May we possess the faith of the Gospel sower, may we plant seeds of generosity, reconciliation and justice regardless of the limits of the “soil” we have to work. But may we continue to sow and nurture out of gratitude and compassion, trusting that God will bring all things to completion in God’s good time.
St. Thomas Aquinas –
Jesus undercut all exclusive definitions of family by declaring: “Whoever does the will of God is brother and sister and mother to me.” The Old Testament radicalized moral responsibility by insisting that we are our brother’s keeper. The New Testament takes that moral responsibility a quantum step further by defining our brother/sister as any and every child of God. We are all brothers and sisters to one another because we are all children of God.
St. Angela Merici –
When our beliefs are challenged, when we are confronted with what we are trying to ignore, when we discover how others are negatively affected by our actions, we go into “attack” mode. Jesus calls us to embrace the Spirit of God, the God of compassion, the God of justice that enables us to see beyond our cynicism and to put aside our skepticism in order to bring healing and hope, reconciliation and peace, to broken hearts and homes.
Third Sunday in Ordinary Time –
Whenever life seems complex take another look at the simplicity of our faith, which is by no means shallow but has great depth. It involves following Jesus, and we do that by getting to know what he taught in the gospels and how he lived with others. The rest of life will then be seen in its right perspective.
Conversion of St. Paul the Apostle –
Jesus changes persecutors into proclaimers and doubters into disciples. This is how God works throughout the Scriptures. God takes the nothingness of darkness and chaos and creates a world. God begins re-creation of that same world though the emptiness of a virgin’s womb. In the same way, the Risen Christ makes believers and messengers out of faithless people. We give thanks that, even in our faithlessness, Christ is at work in us to make us faithful.
St. Francis de Sales –
The work of carrying the gospel is not reserved for the elite few, for the deep thinkers alone, or for the skilled activists. We are all called by Christ to drive out every evil force from our poor, afflicted world. All are called to heal the wounds inflicted by careless society; all are called to point the way to the one who is “the way, the truth, and the life.”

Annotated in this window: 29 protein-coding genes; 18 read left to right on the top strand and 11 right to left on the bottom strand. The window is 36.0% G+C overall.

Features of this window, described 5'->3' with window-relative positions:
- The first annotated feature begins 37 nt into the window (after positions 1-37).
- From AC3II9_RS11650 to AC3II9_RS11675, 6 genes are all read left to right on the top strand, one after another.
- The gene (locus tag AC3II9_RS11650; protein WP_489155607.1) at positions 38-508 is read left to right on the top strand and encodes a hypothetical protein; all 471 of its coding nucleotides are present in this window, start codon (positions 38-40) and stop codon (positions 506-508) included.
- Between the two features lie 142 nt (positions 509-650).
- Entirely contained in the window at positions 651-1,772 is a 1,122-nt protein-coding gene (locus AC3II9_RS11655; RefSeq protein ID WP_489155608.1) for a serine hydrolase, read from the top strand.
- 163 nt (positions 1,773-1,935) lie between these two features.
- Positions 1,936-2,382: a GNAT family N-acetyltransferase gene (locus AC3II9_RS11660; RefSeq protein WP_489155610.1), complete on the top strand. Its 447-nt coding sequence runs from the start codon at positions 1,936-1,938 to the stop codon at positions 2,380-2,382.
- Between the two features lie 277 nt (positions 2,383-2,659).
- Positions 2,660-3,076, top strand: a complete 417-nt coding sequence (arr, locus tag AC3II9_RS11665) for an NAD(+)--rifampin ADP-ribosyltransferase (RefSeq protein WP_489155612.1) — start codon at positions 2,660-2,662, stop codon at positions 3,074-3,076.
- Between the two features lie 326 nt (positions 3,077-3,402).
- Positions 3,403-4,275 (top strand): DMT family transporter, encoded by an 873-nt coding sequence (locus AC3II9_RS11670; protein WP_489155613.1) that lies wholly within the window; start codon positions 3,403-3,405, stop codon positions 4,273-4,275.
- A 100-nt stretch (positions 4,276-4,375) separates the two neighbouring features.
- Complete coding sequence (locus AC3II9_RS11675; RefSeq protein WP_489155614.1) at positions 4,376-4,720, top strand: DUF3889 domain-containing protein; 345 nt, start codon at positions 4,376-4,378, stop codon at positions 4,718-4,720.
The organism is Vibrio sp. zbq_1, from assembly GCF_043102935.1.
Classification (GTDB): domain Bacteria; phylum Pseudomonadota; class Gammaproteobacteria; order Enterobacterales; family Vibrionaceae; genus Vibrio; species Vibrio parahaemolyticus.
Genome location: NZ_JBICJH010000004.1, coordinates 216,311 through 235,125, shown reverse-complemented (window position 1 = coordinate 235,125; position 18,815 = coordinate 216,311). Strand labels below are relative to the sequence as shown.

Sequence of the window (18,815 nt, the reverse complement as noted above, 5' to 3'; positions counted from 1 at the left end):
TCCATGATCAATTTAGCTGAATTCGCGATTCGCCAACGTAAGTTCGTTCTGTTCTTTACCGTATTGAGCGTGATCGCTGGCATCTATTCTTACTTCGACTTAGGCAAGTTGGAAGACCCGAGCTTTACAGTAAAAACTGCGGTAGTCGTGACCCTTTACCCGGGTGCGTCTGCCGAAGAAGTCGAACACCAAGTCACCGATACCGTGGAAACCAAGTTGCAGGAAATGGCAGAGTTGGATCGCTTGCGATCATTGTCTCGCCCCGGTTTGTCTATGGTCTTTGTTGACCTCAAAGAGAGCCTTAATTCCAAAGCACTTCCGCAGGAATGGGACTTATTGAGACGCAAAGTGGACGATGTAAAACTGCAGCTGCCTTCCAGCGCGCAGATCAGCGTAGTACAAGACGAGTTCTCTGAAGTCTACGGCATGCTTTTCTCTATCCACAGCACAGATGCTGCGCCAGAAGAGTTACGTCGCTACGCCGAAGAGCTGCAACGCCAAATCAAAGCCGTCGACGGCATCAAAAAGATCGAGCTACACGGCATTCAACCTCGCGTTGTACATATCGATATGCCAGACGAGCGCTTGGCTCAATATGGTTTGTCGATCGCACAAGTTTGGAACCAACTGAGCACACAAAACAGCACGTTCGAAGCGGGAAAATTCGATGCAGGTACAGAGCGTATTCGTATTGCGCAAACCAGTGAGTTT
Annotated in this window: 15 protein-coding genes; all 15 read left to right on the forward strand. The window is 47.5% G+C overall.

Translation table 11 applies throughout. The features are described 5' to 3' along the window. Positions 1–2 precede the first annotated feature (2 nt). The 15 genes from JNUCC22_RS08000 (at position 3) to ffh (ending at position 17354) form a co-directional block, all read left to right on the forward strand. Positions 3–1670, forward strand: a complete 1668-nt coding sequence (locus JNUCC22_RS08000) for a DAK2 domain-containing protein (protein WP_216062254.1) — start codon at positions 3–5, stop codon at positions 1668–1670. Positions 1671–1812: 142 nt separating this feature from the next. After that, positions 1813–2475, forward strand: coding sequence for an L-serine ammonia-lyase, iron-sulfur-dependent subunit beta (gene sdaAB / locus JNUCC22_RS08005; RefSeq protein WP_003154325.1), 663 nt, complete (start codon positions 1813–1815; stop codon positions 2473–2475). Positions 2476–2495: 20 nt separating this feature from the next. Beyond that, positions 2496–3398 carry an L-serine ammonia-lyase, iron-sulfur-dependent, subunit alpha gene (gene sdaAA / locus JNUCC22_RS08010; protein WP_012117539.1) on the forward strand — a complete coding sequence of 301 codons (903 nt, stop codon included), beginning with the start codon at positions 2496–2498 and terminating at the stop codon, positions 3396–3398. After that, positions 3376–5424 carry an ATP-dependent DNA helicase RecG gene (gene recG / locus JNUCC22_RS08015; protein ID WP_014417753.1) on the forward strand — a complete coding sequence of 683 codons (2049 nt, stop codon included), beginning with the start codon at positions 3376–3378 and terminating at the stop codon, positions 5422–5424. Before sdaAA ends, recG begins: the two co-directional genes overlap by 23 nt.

St. Vincent and St. Marianne Cope –
Like Jesus we are faced with times of peace and times of conflict; times of action and times of silence. Fr. George Maloney writes: “If you wish to become a contemplative, a listener, a doer of God’s Word, you must learn to encounter God in deep silence and solitude. As you meet God in the quiet of God’s loving presence, you will learn how to live more consciously aware of God’s presence in your hours of busy activities throughout the day.”
Day of Prayer for Legal Protection of Unborn Children –
Jesus defied regulations that made the letter of the law more important than its spirit. Jesus is calling us to live his message. As we proceed deeper into the life of Jesus, the challenges become greater. The little helpless baby in the manger which we adored a few weeks ago is now challenging us to live his life. Our life of faith and prayer has to reach out into the world.
St. Agnes –
If the performance of our religion keeps us from helping someone in need, then our religion is not religion at all. It might be good for all of us to examine our conscience. There are some who are sticklers and protectors of all rules and regulations to the point of snuffing out life and creativity in others. We are all answerable for the times we put law, rule, and regulation over people. Be careful not to be too critical of the Pharisees.
Saints Fabian and Sebastian –
It isn’t easy to keep your balance amidst change. There is a tendency to go to extremes, to overreact. Some go too far left, some go too far right assuming that they each have all the truth and all the answers in their foxholes. An idea is not necessarily true just because it is new but neither is it true because it is old. Jesus certainly did not disdain the past but he did refuse to be bound by traditions. His wholehearted commitment was to the truth.